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Linux creator Linus Torvalds had a few things to say this week about the way potential security issues are disclosed to fellow open sourcers. And it wasn't all good.
His comments came as part of a mailing list discussion among kernel developers about creating a security contact point for people to use when potential kernel security issues arise.
According to kernel developer Chris Wright,who began the discussion thread, kernel security issues are currently discussed in multiple locations, including the Linux Kernel mailing list, Kernel maintainers and the limited access vendor-sec mailing list. Membership to the vendor-sec mailing list is decided by consensus among existing members, which includes most of the major Linux distributions. In addition, security advisories discussed on the list are embargoed so vendors have time to prepare fixes before full public disclosure.
"I'd be very happy with a 'private' list in the sense that people wouldn't feel pressured to fix it that day," Torvalds wrote. "And I think it makes sense to have some policy where we don't necessarily make them public immediately in order to give people the time to discuss them. But it should be very clear that no entity (neither the reporter nor any particular vendor/developer) can require silence, or ask for anything more than 'let's find the right solution.'
"Otherwise it just becomes politics: You end up having security firms that want a certain date because they want a PR blitz, and you end up having vendors who want a certain date because they have release issues," he said.
"The only thing I really care about is that we can serve the people who depend on us by giving them source code that is as bug-free and secure as we can make it," Torvalds explained. "If that means that we should make the changelogs be a bit less verbose because we don't want to steal the thunder from the people who found the problem, that's fine."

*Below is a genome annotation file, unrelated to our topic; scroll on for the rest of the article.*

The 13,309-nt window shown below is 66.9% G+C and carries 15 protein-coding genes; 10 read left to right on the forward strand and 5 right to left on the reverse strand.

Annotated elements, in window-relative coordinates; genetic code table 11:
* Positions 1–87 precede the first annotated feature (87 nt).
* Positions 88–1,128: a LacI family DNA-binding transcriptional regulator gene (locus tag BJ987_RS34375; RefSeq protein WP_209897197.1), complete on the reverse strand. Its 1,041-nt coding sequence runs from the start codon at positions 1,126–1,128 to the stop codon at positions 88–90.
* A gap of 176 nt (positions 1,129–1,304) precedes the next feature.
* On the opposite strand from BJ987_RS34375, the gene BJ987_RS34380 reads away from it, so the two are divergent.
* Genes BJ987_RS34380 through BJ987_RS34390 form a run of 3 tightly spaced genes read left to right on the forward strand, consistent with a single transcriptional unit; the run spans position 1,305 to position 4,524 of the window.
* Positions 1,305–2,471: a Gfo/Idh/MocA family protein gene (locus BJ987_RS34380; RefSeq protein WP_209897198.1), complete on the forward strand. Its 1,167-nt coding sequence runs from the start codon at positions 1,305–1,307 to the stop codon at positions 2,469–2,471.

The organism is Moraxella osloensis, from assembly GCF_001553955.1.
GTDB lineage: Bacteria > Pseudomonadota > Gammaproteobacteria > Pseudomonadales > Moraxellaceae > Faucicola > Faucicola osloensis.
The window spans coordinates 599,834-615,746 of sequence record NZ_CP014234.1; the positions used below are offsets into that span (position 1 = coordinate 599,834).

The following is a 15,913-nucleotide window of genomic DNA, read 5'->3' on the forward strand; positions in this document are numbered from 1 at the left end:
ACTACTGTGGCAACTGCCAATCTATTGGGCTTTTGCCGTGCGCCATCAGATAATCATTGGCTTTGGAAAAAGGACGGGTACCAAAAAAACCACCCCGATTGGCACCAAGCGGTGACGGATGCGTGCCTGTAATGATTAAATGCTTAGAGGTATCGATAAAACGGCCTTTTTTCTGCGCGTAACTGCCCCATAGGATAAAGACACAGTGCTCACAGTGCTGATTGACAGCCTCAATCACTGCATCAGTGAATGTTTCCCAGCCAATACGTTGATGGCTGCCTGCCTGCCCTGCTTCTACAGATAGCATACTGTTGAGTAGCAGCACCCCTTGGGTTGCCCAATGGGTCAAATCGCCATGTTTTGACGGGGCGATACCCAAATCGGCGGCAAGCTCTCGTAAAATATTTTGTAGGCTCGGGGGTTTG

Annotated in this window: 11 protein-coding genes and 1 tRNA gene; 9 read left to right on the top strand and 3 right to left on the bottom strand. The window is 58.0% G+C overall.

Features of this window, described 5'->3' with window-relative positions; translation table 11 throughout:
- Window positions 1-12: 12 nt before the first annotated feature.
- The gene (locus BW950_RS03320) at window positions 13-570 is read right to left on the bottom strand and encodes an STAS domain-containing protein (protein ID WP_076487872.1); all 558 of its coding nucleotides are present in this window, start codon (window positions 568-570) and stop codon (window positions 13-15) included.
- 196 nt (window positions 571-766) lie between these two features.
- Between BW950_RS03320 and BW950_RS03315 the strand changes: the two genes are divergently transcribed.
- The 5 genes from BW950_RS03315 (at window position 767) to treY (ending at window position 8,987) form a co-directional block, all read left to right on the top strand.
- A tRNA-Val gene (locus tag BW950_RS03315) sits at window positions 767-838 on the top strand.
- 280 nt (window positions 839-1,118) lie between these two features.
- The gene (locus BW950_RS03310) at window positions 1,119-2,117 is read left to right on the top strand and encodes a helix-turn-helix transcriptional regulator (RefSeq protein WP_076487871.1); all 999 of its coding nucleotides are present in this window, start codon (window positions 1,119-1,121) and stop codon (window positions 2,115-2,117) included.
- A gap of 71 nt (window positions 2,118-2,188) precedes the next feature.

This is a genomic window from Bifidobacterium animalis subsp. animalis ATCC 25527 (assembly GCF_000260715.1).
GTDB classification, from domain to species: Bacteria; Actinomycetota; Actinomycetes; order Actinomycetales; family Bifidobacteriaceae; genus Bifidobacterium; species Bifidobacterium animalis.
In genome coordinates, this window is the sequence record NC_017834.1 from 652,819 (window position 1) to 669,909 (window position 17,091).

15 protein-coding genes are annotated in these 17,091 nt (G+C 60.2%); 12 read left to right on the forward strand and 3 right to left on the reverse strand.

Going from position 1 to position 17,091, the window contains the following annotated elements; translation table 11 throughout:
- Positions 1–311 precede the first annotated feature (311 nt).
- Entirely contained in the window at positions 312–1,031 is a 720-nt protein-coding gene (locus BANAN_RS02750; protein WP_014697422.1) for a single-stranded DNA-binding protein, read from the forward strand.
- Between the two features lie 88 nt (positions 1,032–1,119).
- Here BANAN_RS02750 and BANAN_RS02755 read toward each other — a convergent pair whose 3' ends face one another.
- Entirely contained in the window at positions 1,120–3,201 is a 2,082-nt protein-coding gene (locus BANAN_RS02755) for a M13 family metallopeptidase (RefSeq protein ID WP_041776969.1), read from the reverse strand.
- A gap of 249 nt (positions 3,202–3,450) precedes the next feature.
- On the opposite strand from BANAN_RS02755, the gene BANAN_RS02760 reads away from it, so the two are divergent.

Delayed disclosure, as is currently done by the vendor-sec list, is broken, in Torvalds' opinion. He said he strongly believes that users should get updates before a disclosure is made.
"I think kernel bugs should be fixed as soon as humanly possible, and any delay is basically just about making excuses," Torvalds continued. "And that means that as many people as possible should know about the problem as early as possible, because any closed list (or even just anybody sending a message to me personally) just increases the risk of the thing getting lost and delayed for the wrong reasons."
Torvalds said he would accept a totally open list with no embargo and no limits on who reads it. However he does admit that his preferences are extreme and that there needs to be some middle ground between that and vendor-sec, which has both readership and time limits.
The current vendor-sec policy means that in some cases, vendors fix kernel security issues before they are fixed on the main kernel.org development site.
"So it's embarrassing to everybody if the kernel.org kernel has a security hole for longer than vendor kernels, but at the same time, most users run vendor kernels anyway, so maybe the current setup is the proper one, and the kernel.org kernel should be the last one to get the fix," Torvalds wrote. "Whatever. I happen to believe in openness, and vendor-sec does not. It's that simple."
The bottom line on kernel security, though, is that the kernel does have bugs that will need to be exposed and then patched. The creator of Linux made no excuses for kernel security and actually noted that users should take additional precautions on their own.
"Quite frankly, nobody should ever depend on the kernel having zero holes," Torvalds wrote. "We do our best, but if you want real security, you should have other shields in place."
Among those other shields are components like exec-shield (which at points has been discussed as a possible addition to the main kernel). Torvalds also noted that using a compiler that places guard values on a stack frame is also a shield.
In addition, he said he's OK with the concept of security via obscurity but doesn't believe that secrecy is a good approach to securing the Linux kernel.
"I believe that 'security through obscurity' can actually be one valid level of security (after all, in the extreme case, that's all a password ever really is)," Torvalds wrote.
"So I believe that in the case of hiding vulnerabilities, any 'security gain' from the obscurity is more than made up for by all the security you lose through delaying action and not giving people information about the problem."